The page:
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Please use this identifier to cite or link to this item: http://hdl.handle.net/123456789/2018

Authors: Zewdie, Getachew
Advisors: Seifu Kebede (PhD)
Copyright: Feb-2010
Date Added: 30-Apr-2012
Abstract: The Lake Tana sub basin is situated on the northwestern plateau of Ethiopia at the headwaters of the Blue-Nile basin, west of the Afar depression. The drainage area of the lake is approximately 15,000 square kilometers, of which 3062 is the lake area. Topographic high surrounding the basin forces the major River systems to drain toward Lake Tana. The altitude of the basin ranges between 1765m to 3000 m a.m.s.l. The climate of the region is ‘tropical highland monsoon’ with one rainy season between June and September. The rainfall data for 23 long-term records of rainfall stations lying within or around the Tana sub Basin are used for the computation of rainfall. The Tana sub Basin receives an average annual rainfall of 1329 mm. The air temperature shows small seasonal changes with an annual average of 20˚C. The major geological formations that outcrops in Lake Tana sub-basin and its adjacent areas are Tertiary and Quaternary volcanic rocks and alluvial along the major tributaries of the Lake Tana sub-basin. Alluvial sediments have limited distribution within Lake Tana sub-basin dominant at the eastern and northern side of the Lake. The understanding and knowledge of hydrology and hydrogeologic systems is very crucial for every activities involving economic development in the Lake Tana sub basin. Groundwater recharge is one of the most important factors governing the sustainable yield of groundwater and surface water exploitation. The recharge estimation of the Lake Tana sub basin was carried out based on the principle of base flow separation using HMS – SMA for gauged catchments on daily bases. The hydrological and meteorological data used for the period of 1992 to 2006. StatistiXL Multiple linear regression was used to estimate the runoff for ungauged catchments. A level of significance of 0.05 was used for the forward and backwards stepwise regressions. Climate and physical characteristics of the catchments were used in multiple regression to predict the flow characteristics of ungauged catchments. The amount of rainfall, topographic setting and geology are the main controlling factors of climate and physical characteristics of the catchments. The groundwater contribution from gauged catchments is about 161.17mm/yr or 12.1% of the total rainfall of the basin. The ungauged catchments contribute a total of 28.18 mm/yr or 2.28% of the total rainfall of the basin.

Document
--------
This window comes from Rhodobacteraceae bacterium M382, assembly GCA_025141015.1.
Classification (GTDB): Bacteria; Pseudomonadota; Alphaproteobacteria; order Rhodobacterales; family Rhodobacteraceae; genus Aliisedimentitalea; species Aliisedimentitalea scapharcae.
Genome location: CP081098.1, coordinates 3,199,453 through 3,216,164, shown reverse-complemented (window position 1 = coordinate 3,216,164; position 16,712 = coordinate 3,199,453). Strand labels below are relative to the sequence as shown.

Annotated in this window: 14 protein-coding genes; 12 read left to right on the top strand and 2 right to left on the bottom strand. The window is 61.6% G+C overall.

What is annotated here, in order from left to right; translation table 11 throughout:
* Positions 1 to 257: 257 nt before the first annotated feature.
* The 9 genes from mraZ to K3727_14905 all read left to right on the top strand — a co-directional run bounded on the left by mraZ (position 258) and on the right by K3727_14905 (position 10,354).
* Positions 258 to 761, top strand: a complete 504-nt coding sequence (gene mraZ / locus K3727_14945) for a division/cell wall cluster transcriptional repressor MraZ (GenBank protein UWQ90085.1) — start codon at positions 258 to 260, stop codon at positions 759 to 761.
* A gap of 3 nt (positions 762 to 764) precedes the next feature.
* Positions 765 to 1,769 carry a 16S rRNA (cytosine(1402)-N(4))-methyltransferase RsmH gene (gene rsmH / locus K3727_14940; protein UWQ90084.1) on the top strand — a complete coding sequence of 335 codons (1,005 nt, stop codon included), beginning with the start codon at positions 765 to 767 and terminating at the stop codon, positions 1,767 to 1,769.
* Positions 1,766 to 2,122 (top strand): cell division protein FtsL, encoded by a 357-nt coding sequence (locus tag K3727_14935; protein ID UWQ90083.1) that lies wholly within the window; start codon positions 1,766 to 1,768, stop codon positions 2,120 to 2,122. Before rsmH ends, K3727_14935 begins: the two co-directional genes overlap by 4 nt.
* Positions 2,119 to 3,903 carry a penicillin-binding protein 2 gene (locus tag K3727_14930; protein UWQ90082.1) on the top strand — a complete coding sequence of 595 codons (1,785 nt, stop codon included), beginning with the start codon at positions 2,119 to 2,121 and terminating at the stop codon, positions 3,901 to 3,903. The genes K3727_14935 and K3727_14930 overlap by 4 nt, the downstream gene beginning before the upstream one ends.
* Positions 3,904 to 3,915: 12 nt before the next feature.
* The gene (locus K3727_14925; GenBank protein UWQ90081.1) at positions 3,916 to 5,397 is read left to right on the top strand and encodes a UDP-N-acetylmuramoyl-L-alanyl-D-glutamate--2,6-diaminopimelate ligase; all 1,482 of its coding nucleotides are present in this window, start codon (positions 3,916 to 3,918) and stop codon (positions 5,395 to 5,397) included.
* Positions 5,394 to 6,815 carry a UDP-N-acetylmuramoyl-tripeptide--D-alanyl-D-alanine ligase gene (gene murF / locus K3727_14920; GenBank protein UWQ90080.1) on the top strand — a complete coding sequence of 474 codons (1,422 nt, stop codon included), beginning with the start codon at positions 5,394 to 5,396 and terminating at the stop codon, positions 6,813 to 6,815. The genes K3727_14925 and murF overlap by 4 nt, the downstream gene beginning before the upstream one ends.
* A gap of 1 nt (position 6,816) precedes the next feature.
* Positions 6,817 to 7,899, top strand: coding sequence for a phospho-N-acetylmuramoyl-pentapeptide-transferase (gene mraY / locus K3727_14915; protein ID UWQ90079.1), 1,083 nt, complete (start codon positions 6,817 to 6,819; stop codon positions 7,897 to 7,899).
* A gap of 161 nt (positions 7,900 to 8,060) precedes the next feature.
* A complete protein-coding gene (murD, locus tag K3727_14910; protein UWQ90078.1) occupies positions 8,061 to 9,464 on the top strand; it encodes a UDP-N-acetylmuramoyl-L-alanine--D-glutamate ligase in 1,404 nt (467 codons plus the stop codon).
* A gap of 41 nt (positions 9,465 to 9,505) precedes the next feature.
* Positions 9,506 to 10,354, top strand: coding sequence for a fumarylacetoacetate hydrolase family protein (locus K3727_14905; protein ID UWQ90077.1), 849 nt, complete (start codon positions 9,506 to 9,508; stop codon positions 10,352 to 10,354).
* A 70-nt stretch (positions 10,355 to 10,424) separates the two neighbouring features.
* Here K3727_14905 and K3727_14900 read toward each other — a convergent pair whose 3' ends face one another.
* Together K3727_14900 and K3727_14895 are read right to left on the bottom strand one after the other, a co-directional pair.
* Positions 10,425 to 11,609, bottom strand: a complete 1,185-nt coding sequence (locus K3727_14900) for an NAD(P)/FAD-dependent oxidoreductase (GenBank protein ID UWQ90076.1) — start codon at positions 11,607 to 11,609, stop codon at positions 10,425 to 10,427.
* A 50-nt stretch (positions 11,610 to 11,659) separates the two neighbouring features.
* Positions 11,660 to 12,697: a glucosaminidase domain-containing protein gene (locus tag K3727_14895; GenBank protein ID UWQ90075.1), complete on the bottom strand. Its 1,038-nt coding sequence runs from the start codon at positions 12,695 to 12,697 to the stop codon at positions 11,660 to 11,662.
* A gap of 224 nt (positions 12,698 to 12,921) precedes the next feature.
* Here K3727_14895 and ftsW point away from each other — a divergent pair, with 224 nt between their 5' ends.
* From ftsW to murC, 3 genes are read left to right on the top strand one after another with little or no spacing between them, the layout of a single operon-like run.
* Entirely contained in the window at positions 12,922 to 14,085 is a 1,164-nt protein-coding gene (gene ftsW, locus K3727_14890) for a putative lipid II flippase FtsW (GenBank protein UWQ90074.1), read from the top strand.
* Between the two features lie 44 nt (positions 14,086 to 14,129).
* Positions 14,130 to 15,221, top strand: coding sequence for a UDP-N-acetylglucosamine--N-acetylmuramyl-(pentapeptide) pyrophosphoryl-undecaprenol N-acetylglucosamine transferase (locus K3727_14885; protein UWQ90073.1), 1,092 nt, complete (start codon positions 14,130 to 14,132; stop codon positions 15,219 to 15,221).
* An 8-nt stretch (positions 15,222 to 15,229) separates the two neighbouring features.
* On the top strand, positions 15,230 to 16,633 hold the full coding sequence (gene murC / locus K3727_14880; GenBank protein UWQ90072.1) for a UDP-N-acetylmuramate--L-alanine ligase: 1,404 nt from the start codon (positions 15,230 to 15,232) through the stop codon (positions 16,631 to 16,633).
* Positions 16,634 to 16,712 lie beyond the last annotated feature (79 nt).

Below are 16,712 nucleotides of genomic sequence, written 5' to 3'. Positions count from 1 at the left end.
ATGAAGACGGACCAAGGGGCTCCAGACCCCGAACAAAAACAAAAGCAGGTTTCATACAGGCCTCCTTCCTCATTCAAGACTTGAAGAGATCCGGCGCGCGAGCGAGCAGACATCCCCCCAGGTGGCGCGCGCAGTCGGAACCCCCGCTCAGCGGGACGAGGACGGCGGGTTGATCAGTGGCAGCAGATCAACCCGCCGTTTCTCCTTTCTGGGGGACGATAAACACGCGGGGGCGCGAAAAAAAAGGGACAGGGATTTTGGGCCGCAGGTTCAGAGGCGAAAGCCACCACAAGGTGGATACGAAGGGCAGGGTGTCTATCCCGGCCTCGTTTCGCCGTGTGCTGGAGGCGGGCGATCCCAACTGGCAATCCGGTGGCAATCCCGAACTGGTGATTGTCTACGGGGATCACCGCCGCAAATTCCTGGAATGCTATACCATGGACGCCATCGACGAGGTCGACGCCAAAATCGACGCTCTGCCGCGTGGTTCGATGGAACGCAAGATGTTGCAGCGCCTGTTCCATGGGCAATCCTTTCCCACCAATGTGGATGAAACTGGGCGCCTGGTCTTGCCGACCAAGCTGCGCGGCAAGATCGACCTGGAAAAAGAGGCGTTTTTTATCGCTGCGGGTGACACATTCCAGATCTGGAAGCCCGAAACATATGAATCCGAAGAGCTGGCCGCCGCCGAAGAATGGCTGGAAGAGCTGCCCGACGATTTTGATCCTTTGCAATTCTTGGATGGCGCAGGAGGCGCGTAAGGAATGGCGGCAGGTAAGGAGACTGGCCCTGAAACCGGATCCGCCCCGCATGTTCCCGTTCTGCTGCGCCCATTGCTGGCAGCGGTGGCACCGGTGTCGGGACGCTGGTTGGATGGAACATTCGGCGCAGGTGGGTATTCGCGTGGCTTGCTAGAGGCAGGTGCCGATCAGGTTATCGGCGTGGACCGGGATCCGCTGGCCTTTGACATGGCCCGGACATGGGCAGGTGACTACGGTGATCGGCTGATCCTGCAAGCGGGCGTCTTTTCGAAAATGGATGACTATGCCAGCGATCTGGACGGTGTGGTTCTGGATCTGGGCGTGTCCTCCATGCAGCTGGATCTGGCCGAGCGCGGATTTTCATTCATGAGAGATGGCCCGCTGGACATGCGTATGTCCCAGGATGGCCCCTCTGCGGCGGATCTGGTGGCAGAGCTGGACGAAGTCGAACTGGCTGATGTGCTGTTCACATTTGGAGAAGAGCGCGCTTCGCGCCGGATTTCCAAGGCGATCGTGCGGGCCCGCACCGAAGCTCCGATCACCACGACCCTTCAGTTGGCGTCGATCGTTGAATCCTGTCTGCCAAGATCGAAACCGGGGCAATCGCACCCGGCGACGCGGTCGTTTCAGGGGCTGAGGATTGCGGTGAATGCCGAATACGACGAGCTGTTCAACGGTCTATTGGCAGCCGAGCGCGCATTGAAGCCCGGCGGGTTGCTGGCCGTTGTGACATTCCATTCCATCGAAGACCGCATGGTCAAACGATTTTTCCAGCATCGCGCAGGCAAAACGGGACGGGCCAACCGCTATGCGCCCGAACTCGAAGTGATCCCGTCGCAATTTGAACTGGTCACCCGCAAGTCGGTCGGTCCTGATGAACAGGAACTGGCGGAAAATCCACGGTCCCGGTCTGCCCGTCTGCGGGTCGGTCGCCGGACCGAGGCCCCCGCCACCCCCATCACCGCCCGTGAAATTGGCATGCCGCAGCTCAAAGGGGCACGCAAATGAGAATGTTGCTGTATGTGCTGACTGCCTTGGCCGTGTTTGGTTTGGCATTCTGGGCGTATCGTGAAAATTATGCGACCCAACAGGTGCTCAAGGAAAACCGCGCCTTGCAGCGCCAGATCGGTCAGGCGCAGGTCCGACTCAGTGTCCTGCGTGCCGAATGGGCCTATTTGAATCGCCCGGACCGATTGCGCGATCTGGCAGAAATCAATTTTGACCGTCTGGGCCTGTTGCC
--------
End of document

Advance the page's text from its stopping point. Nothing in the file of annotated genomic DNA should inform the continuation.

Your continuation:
URI: http://hdl.handle.net/123456789/2018
Appears in:Thesis - Earth Sciences

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